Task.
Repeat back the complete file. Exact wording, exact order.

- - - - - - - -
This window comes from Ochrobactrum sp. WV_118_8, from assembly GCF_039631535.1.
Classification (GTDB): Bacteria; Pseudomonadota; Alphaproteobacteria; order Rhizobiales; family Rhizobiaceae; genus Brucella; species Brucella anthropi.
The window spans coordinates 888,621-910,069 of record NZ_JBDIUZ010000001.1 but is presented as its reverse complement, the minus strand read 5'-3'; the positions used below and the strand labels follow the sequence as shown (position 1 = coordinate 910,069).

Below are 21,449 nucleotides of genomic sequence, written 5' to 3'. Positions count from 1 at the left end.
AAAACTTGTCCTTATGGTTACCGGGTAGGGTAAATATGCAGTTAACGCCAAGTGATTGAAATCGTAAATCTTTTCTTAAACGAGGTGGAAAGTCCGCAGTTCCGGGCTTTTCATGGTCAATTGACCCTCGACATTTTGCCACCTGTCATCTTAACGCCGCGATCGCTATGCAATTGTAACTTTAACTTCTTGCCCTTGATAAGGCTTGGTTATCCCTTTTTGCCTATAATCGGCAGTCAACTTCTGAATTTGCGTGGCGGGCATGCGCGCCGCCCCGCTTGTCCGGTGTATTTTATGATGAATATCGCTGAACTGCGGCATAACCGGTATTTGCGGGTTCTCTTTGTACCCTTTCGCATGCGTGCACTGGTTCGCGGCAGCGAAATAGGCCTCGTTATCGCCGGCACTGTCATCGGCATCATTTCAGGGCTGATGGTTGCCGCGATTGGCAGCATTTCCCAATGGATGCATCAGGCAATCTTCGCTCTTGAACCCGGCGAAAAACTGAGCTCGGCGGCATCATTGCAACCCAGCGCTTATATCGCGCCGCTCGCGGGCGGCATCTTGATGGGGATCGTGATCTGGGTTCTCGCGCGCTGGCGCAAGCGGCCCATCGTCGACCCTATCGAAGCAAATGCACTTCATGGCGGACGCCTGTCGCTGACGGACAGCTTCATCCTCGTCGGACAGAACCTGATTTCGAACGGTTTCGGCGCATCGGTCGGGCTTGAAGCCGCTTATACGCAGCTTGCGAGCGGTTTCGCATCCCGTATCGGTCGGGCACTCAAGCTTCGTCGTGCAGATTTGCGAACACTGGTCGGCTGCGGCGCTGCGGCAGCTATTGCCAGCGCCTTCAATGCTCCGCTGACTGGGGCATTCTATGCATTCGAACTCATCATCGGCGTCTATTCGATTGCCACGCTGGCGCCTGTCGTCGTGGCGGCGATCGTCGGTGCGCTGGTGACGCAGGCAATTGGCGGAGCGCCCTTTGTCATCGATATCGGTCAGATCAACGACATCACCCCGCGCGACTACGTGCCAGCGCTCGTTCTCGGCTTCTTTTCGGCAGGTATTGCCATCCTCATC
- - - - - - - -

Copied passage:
This window comes from Ochrobactrum sp. WV_118_8, from assembly GCF_039631535.1.
Classification (GTDB): Bacteria; Pseudomonadota; Alphaproteobacteria; order Rhizobiales; family Rhizobiaceae; genus Brucella; species Brucella anthropi.
The window spans coordinates 888,621-910,069 of record NZ_JBDIUZ010000001.1 but is presented as its reverse complement, the minus strand read 5'-3'; the positions used below and the strand labels follow the sequence as shown (position 1 = coordinate 910,069).

Below are 21,449 nucleotides of genomic sequence, written 5' to 3'. Positions count from 1 at the left end.
AAAACTTGTCCTTATGGTTACCGGGTAGGGTAAATATGCAGTTAACGCCAAGTGATTGAAATCGTAAATCTTTTCTTAAACGAGGTGGAAAGTCCGCAGTTCCGGGCTTTTCATGGTCAATTGACCCTCGACATTTTGCCACCTGTCATCTTAACGCCGCGATCGCTATGCAATTGTAACTTTAACTTCTTGCCCTTGATAAGGCTTGGTTATCCCTTTTTGCCTATAATCGGCAGTCAACTTCTGAATTTGCGTGGCGGGCATGCGCGCCGCCCCGCTTGTCCGGTGTATTTTATGATGAATATCGCTGAACTGCGGCATAACCGGTATTTGCGGGTTCTCTTTGTACCCTTTCGCATGCGTGCACTGGTTCGCGGCAGCGAAATAGGCCTCGTTATCGCCGGCACTGTCATCGGCATCATTTCAGGGCTGATGGTTGCCGCGATTGGCAGCATTTCCCAATGGATGCATCAGGCAATCTTCGCTCTTGAACCCGGCGAAAAACTGAGCTCGGCGGCATCATTGCAACCCAGCGCTTATATCGCGCCGCTCGCGGGCGGCATCTTGATGGGGATCGTGATCTGGGTTCTCGCGCGCTGGCGCAAGCGGCCCATCGTCGACCCTATCGAAGCAAATGCACTTCATGGCGGACGCCTGTCGCTGACGGACAGCTTCATCCTCGTCGGACAGAACCTGATTTCGAACGGTTTCGGCGCATCGGTCGGGCTTGAAGCCGCTTATACGCAGCTTGCGAGCGGTTTCGCATCCCGTATCGGTCGGGCACTCAAGCTTCGTCGTGCAGATTTGCGAACACTGGTCGGCTGCGGCGCTGCGGCAGCTATTGCCAGCGCCTTCAATGCTCCGCTGACTGGGGCATTCTATGCATTCGAACTCATCATCGGCGTCTATTCGATTGCCACGCTGGCGCCTGTCGTCGTGGCGGCGATCGTCGGTGCGCTGGTGACGCAGGCAATTGGCGGAGCGCCCTTTGTCATCGATATCGGTCAGATCAACGACATCACCCCGCGCGACTACGTGCCAGCGCTCGTTCTCGGCTTCTTTTCGGCAGGTATTGCCATCCTCATC